The kinetics of gold uptake by the tannin resin was also analysed considering an intraparticle diffusion-controlled process. Assuming a negligible mass transfer resistance in the outer layer and considering that intraparticle resistance is governed by surface diffusion (as this adsorbent is essentially a non-porous material), homogeneous solid diffusion model (HSDM) combined with Linear Driving Force (LDF) approximation were used to model kinetic data and to calculate the average values of the homogeneous diffusion coefficients (Dh) (equations in Section 2.4.3). Table 4 presents kLDF and Dh estimated values. The good agreement between the LDF fitting and the experimental data (coefficients of correlation equal or higher than 0.98) shows that this model can also successfully describe the adsorption of gold by the tannin resin. The homogeneous solid diffusivity coefficients calculated were in the range 10−14–10−13 m2 s−1. Saman et al. [35] reported values in the order of magnitude of 10−13 m2 s−1 for the adsorption of Au(III) by oil palm trunk biosorbents. For the same adsorbent dosage, the results show an increase in Dh with the initial adsorbate concentration, which has been reported in various adsorptive systems [44,54], including on the uptake of gold cyanide by activated carbon [16]. For the same initial adsorbate concentrations and adsorbent dosages, lower kLDF and Dh values were obtained for the aqua regia solutions, in comparison to HCl, which indicates slower adsorption kinetics.

3.4. Competitive Adsorption and Selectivity

The tannin resin was tested in multi-metal solutions containing Cu(II), Fe(III), Ni(II), Zn(II), Pd(II), and Au(III). The results are depicted in Figure 4.
As it can be seen (Figure 4a), the ability of the tannin resin to uptake gold from the simulated liquors is practically the same as that found in single-metal solutions. The uptake percentages of gold obtained in multi-metal systems (Figure 4b) were noticeably higher than those of the other metals (which has never surpassed 11%), particularly for total acidities of 1.0 and 1.4 mol L−1. For instance, at acidic level of 0.75 mol L−1 H+, almost 100% of the gold in solution was adsorbed by the tannin resin, whereas Ni and Pd were very weakly extracted (11 ± 4% and 10 ± 3%, respectively), and other metals remained practically solubilized (uptake percentages < 3%). In the presence of high chloride concentrations and low pH, gold and platinum group metals are present as anionic chloro-complexes, which favour their uptake by the positively charged adsorbent surface. Palladium has similar properties and behaviour as Au, namely a low reduction potential. It has been reported that PdCl4 can be also adsorbed by tannin-adsorbents through the oxidation of the functional groups of tannins and reduction to Pd(0) [24], which justify its co-adsorption. Base metals, on the other hand, are present in solution as cationic species and are electrostatically repelled. Indeed, in biosorption processes, anions are typically adsorbed at low pH (1.0–3.0), whereas metal cations are typically adsorbed under optimum conditions of pH 5.0–5.5 [55]. This explains the reduced competition observed between gold and base metals. The present results are generally in line with results published in literature, which have shown very good selectivity for gold over other metals for different HCl and HNO3 media [25].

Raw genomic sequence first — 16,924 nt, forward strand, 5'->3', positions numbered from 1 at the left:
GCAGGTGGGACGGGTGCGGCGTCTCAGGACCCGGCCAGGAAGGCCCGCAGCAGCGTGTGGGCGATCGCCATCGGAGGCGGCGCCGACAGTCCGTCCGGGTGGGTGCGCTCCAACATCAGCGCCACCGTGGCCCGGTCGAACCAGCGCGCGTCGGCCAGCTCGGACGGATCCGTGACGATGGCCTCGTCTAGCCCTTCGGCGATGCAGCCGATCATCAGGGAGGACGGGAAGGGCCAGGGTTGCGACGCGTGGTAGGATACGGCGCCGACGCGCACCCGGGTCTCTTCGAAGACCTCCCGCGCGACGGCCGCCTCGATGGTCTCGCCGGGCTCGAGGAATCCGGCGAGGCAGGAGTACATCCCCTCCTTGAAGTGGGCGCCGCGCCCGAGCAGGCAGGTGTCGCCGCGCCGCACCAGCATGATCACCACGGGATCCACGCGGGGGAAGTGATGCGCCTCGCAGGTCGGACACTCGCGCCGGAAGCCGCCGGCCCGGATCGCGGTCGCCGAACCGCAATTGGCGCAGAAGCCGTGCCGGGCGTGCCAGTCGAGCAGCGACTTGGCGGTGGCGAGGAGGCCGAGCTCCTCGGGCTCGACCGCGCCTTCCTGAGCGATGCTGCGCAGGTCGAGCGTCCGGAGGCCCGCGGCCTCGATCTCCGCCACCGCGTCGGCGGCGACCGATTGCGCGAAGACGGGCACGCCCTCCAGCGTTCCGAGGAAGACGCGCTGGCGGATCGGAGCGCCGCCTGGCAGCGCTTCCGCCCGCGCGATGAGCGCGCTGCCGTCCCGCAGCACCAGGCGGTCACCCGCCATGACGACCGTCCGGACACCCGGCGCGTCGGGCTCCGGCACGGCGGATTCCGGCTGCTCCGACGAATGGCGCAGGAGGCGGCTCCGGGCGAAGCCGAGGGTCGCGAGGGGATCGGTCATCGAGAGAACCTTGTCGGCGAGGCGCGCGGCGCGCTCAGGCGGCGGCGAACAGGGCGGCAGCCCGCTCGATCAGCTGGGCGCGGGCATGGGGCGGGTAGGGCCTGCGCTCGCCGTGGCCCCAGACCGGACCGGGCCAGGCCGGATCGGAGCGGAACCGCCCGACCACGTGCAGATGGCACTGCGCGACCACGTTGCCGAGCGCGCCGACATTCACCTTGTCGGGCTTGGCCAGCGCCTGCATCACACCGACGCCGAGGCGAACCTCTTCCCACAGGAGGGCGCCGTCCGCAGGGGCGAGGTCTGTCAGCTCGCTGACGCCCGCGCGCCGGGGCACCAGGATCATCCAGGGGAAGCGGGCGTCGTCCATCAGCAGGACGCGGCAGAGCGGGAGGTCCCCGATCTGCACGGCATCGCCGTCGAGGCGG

3.5. SEM and EDS Analysis

Figure 5 presents the SEM images of the tannin resin adsorbent, before and after gold uptake. As it can be observed, the adsorbent particles present an irregular shape and a faceted non-porous surface (Figure 5a). After adsorbing gold from HCl (Figure 5b) and aqua regia solutions (Figure 5d,e), the adsorbent surface presented an accumulation of metal particles, identified as gold through the EDS spectra performed in the micro areas denoted as Z1 and Z2 (Figure 5f). These images are in line with the quantitative adsorption results previously obtained, considering that Figure 5d (Au-loaded adsorbents in HCl and aqua regia solutions 1.0 mol L−1 H+, respectively) show high amounts of gold particles, whereas Figure 5e shows a much scarce distribution. The EDS spectra obtained in areas not covered by gold particles (not illustrated) showed an abundance of carbon and oxygen (also observed before adsorption), but the additional presence of chlorine. This confirms the competition between chloride and gold to the adsorbent surface.